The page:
Yell bit Mom on the shoulder so Mom finally kicked her punk-ass out. Mom made me put on rubber gloves and inspect the wound for signs of infection with a miniature flashlight and a magnifying glass.
The wound was a perfect oval, as if Yell had attacked with a precision cutting instrument and not her teeth. There was discoloration—red, green, and purple, like weather-beaten aluminum—but there was no pus, no gangrene. Funky tufts of fur didn’t sprout from Mom’s face, nor did she become a zombie. One day later, Yell’s stuff was jammed in garbage bags and boxes, and two days after that Mom organized a yard sale. I lugged grimy folding tables out of the basement, and Mom made placards, even busted out that fine and sophisticated calligraphy she learned at the Y.
She earned ten bucks off an old lady who haggled over Yell’s antique hand mirror for a solid hour. Mom closed up shop when a crusty white dude with only 2.5 teeth in his head asked: Got any gently used stockings? I’d take garters, too. Three days after that, Yell’s stuff was back in her room, hair-care products categorized by severity of kink, Freak ‘Em dresses hung with respect.
Two more days after that, Mom sighed and told me, “Avery, you need to go find your sister.”
Why’d I have to go? I wasn’t the one who put her ass out, and really, I was enjoying the peace. With Yell gone, I didn’t have to referee fistfights between her and Mom, or put up with her lousy boyfriends pissing on toilet seats, jerking off on the couch cushions, and calling me a scrub. Nor did I have to compile and catalogue the various death threats Yell attracted from ugly, bald-headed girls.
I was a sixteen-year-old slacker and wanted to spend my weekend playing videogames, killing ogres and saving kingdoms, and not bumming through the streets looking for my dumb-ass sister.
Yell hated my guts anyway and was forever trying to squash me under her thumb. When we were kids, she would punch me in the arm, and when I punched her back, she wailed like I had ripped her in half. Mom would braise my butt and make me stand on top of a milk crate one-legged, arms stretched out, heavy cans of soup in each fist. Yell mocked me in silence, her fake tears dried in salty streaks, a smirk that could cut diamonds bright on her face.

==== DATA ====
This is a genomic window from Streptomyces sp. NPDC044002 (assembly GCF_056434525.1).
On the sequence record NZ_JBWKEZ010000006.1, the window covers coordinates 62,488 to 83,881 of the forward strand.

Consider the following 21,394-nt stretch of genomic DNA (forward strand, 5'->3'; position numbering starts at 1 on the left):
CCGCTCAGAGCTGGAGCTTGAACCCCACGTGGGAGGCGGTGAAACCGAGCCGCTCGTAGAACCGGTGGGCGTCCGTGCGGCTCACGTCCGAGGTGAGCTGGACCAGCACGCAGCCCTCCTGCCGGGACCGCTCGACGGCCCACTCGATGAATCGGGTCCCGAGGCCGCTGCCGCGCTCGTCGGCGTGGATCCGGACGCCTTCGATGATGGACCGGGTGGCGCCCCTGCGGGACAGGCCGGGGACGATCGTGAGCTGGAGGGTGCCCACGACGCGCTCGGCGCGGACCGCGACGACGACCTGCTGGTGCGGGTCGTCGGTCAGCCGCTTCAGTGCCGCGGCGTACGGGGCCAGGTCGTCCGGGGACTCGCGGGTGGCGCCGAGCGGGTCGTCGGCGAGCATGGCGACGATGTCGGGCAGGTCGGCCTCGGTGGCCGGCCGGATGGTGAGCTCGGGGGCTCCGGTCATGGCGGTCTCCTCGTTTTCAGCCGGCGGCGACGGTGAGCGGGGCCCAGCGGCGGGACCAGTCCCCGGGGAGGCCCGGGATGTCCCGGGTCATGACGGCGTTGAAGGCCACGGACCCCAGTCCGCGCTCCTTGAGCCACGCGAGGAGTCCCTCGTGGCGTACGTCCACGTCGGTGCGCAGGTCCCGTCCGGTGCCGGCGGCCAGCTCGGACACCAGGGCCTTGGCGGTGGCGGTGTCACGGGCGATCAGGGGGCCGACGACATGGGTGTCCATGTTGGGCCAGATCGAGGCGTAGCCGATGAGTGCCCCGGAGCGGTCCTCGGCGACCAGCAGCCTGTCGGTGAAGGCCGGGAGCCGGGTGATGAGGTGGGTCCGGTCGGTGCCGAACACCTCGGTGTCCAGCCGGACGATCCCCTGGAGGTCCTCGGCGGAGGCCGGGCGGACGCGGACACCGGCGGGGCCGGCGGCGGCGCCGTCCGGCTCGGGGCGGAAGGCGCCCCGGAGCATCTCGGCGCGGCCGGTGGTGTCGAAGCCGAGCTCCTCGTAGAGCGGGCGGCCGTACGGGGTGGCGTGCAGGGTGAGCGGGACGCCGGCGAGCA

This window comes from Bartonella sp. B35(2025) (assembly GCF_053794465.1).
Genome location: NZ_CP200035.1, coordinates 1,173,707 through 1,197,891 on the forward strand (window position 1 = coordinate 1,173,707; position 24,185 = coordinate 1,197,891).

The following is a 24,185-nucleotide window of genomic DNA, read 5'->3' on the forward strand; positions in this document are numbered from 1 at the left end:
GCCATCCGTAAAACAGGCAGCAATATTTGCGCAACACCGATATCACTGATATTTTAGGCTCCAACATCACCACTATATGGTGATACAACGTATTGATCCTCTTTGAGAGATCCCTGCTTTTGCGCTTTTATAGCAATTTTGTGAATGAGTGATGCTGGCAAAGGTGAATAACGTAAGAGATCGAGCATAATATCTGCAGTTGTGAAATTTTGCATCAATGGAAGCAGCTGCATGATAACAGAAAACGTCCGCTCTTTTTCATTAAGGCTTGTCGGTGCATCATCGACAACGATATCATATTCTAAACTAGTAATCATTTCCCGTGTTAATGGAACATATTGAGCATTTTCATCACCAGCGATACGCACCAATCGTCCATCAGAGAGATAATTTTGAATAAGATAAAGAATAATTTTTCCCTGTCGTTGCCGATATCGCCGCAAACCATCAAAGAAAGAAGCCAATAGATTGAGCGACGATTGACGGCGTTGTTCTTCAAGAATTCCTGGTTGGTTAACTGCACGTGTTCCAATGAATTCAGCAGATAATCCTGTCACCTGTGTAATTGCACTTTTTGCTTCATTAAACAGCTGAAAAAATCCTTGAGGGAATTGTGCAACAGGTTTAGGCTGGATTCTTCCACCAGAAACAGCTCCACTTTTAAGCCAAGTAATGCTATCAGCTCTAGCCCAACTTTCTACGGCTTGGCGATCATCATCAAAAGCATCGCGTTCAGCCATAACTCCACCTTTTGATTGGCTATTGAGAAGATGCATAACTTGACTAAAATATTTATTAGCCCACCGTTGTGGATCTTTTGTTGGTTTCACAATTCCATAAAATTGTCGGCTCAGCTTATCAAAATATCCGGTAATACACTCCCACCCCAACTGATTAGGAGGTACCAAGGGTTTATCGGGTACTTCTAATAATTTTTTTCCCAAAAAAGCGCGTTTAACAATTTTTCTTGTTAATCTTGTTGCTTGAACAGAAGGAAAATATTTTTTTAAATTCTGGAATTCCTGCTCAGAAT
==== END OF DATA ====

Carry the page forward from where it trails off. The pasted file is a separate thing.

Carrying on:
I asked Mom once, What did I ever do to her? and Mom answered right away, like the question was an eventuality, same as sunrises, deaths: You were born, Avery. Stop breathing, and y’all might just get along.
Mom’s hyperbole was the grim truth. I could imagine the casket and my bloated corpse, cold and blue as a slab of undercooked beef, my tie pointed and sharp as a blade. Yell and Mom would hold hands. Mom might whisper, I’ve never seen him so dignified . . . so handsome. Why couldn’t he carry himself like this in life? And then Yell would frown bitterly, throw flower petals over me, sign the cross.
I figured looking for Yell was a waste of time, but I knew better than to tell Mom no. Her nerves were landmines, and I had enough shrapnel in my chest. I sighed, added a slump to my shoulders, and said, “Will do.”
She pulled an envelope out of her purse and said, “Be sure she gets this.”
I stuffed the letter in my back pocket, hoping it was laced with anthrax, the dramatic end to an enduring mother-daughter feud.
Mom pouted a bit and said, “Thank you,” which was unexpected and awesome, but then she rapped my chest and went back to commanding. “Now get, or you won’t ever find her. That girl’s slick and mean as I-don’t-know-what.”
* * *
I wanted to believe Yell was slicing notched machetes through Amazonian flora as she tracked rare panthers, tarantulas scattering under her feet. I wanted to believe she was Kumite fighting in Thailand—a musty, concrete theatre bristling with blood-lusting spectators, adrenaline setting claws in her spine, she and the champ trading slashes across the chest like masochists posing as sadists. I wanted to believe all that, but I knew she was most likely chopping it up with one of her dickhead ex-boyfriends, smoking dirt weed and guzzling cough syrup until the ghosts of dead prophets dropped from the ceiling and empty Pringles cans became megaphones heralding End Times.